The smart money has moved away from stocks. So is the era of stock investing over?
It's too early to tell, but one thing is certain: "Money goes where it is treated best, and that hasn't been in stocks," says Wade Slome, who advises high net-worth investors and runs a hedge fund at his firm, Sidoxia Capital Management in Newport Beach, Calif.
The overall stock market is down over the past decade, while the price of gold has more than quadrupled and corporate bond returns have doubled. Couple that with the slow economy, and hedge fund managers and institutional investors continue to shift money away from stocks to investments they think will be safer.
An estimated $170 billion has been put in bond funds this year, while $35 billion has been pulled from stock funds, according to the Investment Company Institute, a trade group for the mutual fund industry.
So much for buy and hold.
Analysts at Bespoke Investment Group say we're in a "drive-by market." Their take: Stock investors aren't anticipating or analyzing anything. They just react to the news of the day and then move on to the next thing.
Three months ago, the survival of European banks and economies was front and center. Now, it's barely mentioned. Same goes for the "flash crash" in May. News of strong corporate earnings one day can drive the market sharply higher, but a weak earnings report the next can send prices plunging.
"Investors look at what is in front of them at that minute, and that's it," says Paul Hickey, one of the founders of the investment research firm.
The volatility begets more volatility, which further unnerves investors who have been punished by losses over the last decade. The total return, including dividend, for the benchmark Standard & Poor's 500 index is down about 11 percent since August 2000, according to Bespoke.
That means an investor who put in $10,000 in an S&P index fund 10 years ago and held it now has less than $9,000 to show for it.
Billionaire investor George Soros is one of those who bolted out of stocks in the second quarter. His Soros Fund Management reduced its stock holdings by about 40 percent to $5.1 billion from April through June, according to a quarterly report filed Tuesday with U.S. securities regulators. The fund sold 93 percent of its stake in Pfizer and 98 percent of its stake in Wal-Mart during the quarter.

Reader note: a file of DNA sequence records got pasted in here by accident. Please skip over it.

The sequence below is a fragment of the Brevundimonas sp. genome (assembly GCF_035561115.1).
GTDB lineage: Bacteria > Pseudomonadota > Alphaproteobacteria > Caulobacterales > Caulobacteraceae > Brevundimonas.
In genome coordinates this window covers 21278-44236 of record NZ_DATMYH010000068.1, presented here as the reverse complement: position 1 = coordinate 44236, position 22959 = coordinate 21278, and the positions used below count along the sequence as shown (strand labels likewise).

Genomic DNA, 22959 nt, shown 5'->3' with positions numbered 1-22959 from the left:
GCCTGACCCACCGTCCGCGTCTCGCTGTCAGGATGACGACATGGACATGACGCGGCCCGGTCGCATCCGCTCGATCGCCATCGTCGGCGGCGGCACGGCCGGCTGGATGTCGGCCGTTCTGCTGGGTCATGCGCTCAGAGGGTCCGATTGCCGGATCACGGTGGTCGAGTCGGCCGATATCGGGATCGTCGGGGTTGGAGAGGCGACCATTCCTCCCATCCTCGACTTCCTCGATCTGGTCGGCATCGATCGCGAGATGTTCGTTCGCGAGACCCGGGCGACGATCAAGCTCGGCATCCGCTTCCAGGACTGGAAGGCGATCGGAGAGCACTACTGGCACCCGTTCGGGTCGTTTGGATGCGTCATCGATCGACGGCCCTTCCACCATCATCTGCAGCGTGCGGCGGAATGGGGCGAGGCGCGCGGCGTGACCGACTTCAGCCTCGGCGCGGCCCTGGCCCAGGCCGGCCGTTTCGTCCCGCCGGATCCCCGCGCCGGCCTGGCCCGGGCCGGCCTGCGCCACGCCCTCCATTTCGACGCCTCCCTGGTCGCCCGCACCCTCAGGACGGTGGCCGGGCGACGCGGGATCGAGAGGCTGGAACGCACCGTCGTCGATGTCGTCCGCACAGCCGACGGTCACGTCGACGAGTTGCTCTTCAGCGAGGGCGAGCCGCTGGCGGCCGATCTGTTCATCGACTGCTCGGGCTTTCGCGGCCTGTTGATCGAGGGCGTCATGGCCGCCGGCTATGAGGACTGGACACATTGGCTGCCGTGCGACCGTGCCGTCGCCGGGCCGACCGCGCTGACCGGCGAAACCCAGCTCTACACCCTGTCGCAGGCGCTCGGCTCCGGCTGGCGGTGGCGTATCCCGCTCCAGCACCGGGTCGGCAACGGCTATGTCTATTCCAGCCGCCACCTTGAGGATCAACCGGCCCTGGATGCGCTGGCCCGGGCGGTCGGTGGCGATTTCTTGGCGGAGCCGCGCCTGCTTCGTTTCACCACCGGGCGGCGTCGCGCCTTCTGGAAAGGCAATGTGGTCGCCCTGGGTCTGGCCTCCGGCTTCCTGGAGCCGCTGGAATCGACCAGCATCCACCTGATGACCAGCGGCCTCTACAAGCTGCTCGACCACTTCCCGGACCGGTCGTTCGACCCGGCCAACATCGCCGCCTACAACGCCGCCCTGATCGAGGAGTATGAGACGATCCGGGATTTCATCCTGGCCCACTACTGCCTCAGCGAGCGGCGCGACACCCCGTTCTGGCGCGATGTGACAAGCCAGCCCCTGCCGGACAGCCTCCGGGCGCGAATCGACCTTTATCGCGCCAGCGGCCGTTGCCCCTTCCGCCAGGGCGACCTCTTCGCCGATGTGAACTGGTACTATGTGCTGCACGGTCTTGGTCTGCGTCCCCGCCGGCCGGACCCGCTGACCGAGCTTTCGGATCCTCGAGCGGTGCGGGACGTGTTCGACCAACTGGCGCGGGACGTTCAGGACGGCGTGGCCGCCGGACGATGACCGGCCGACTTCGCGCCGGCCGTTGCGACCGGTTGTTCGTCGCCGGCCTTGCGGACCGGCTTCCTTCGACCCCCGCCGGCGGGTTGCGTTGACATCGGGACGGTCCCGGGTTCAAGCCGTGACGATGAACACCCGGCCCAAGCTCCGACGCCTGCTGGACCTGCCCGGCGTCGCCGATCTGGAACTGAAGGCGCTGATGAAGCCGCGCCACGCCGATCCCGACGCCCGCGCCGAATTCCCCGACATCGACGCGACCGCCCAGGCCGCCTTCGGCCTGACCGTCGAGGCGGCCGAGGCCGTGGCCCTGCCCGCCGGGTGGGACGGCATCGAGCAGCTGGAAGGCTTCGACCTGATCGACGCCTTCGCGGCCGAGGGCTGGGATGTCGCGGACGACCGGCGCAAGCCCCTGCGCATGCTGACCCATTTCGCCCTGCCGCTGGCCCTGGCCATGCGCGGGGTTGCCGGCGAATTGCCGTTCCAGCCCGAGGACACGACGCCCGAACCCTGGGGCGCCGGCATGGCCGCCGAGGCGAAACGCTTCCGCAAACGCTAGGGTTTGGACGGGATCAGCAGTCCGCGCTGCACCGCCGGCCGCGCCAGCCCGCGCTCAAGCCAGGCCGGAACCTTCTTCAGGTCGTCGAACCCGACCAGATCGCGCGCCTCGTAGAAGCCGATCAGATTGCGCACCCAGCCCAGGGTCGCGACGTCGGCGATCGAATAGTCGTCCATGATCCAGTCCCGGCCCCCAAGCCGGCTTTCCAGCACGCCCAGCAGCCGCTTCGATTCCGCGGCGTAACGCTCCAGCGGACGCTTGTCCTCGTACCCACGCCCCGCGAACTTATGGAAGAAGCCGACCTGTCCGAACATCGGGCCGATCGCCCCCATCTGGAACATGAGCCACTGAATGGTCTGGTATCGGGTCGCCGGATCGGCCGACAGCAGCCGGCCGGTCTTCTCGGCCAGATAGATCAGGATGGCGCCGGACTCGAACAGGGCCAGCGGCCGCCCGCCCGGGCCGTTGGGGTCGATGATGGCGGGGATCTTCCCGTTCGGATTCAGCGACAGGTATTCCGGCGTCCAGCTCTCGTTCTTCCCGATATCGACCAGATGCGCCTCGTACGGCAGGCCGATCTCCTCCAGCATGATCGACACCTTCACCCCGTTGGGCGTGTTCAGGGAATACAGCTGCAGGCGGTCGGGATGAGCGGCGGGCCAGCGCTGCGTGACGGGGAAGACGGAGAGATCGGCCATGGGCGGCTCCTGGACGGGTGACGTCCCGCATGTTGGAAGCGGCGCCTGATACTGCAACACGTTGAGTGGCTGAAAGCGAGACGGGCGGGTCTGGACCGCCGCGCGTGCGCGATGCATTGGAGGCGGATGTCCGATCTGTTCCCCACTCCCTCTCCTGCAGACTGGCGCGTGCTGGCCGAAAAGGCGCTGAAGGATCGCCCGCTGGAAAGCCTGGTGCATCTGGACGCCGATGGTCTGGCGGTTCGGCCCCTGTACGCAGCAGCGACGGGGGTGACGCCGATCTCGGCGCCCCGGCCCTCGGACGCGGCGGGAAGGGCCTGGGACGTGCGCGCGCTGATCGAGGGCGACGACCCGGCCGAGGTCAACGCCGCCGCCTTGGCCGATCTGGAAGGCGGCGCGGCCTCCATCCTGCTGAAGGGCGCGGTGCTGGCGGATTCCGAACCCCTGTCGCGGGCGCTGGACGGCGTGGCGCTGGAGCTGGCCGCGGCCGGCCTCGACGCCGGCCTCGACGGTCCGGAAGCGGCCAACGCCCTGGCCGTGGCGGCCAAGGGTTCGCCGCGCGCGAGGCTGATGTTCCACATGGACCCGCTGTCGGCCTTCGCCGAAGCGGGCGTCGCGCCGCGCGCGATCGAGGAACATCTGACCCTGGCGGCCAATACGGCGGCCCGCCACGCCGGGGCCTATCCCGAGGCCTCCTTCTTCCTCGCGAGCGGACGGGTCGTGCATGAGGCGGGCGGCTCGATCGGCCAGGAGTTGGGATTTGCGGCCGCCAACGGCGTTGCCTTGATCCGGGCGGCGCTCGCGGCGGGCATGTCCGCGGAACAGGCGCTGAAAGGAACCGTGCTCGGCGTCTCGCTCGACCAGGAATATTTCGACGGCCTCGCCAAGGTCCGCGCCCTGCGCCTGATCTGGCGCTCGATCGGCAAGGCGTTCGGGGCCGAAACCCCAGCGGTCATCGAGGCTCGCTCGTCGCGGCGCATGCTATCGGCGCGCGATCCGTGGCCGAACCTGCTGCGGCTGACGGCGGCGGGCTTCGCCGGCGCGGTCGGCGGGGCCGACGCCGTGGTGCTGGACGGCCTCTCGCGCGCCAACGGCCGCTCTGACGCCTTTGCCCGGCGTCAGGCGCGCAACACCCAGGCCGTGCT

The fund's biggest holding is an exchange-traded fund in gold-related stocks. It represents 13 percent of its stock portfolio. The quarterly report does not detail the fund's holdings outside of stocks, and the fund declined to comment on its investments.
Other big-name investors with large positions in gold ETFs include John Paulson, who was made famous for his successful bet that the subprime mortgage market would blow up.
They are sticking with gold even though prices for the precious metal are up 9 percent this year to more than $1,200 an ounce. That's four times the $300 price of an ounce of gold in 2000.
There has been an equally bullish move into government and corporate bonds. The Federal Reserve has pushed down interest rates to almost zero to stimulate the economy. That has spurred a rally in Treasury bonds and notes. The benchmark 10-year Treasury yield is down to 2.6 percent, its lowest level since the height of the financial crisis in 2009. Prices and yields move in the opposite direction.
Lower rates should help companies because they make it cheaper to borrow money and allow them to refinance their existing debt. Corporate profits then go up, leaving more money to spend on expansion or workers.
That's why lower rates should help boost stocks, says Jack Ablin, chief investment officer at Harris Private Bank in Chicago. "But we are not seeing that at all right now."
Instead, investors are putting money into corporate bonds, even those that offer little guaranteed return. IBM was able to raise $1.5 billion by selling 3-year notes that pay a mere 1 percent in interest. That was only 0.30 percentage points more than the yield on comparable U.S. Treasurys.
Johnson & Johnson sold 10-year bonds this month with a 2.95 percent yield, even though it pays a dividend equal to about 3.7 percent of its stock price.
That means an investor who buys $10,000 in J&J bonds gets back $295 annually for 10 years, plus the principal. If that investor bought 166 shares of J&J stock at about $60 a share now and held it for a decade, the annual payout would be $360 a year, plus any price appreciation in the stock and increases in dividends. J&J has increased its dividend for 48 consecutive years.
Junk bonds are also attracting investors. They are being issued by companies at a record clip. Junk bonds are rated lower than other corporate debt because they have a higher probability of default. Investors are compensated for that risk with higher yields, which currently average around 9 percent.
Institutional investors like pension funds that are willing to take above-average risks to get above-average returns, says Ed Yardeni, who runs his own investment and economics consulting firm.
"Investors are fed up with stocks," Yardeni says. "But they are still diversified: Half their portfolio is in gold and half in bonds."
Of course, investing in bonds and gold aren't risk-free. Far from it. The dramatic rallies in both have some on Wall Street saying that bonds and gold could be nearing a bubble that's about to pop.
By taking those positions, investors are hedging their bets about what's to come with the economy. Gold is considered a protector against inflation, and bonds are good to hold in times of deflation.
As for stocks, they're getting the short shrift they deserve.
Rachel Beck is the national business columnist for The Associated Press.
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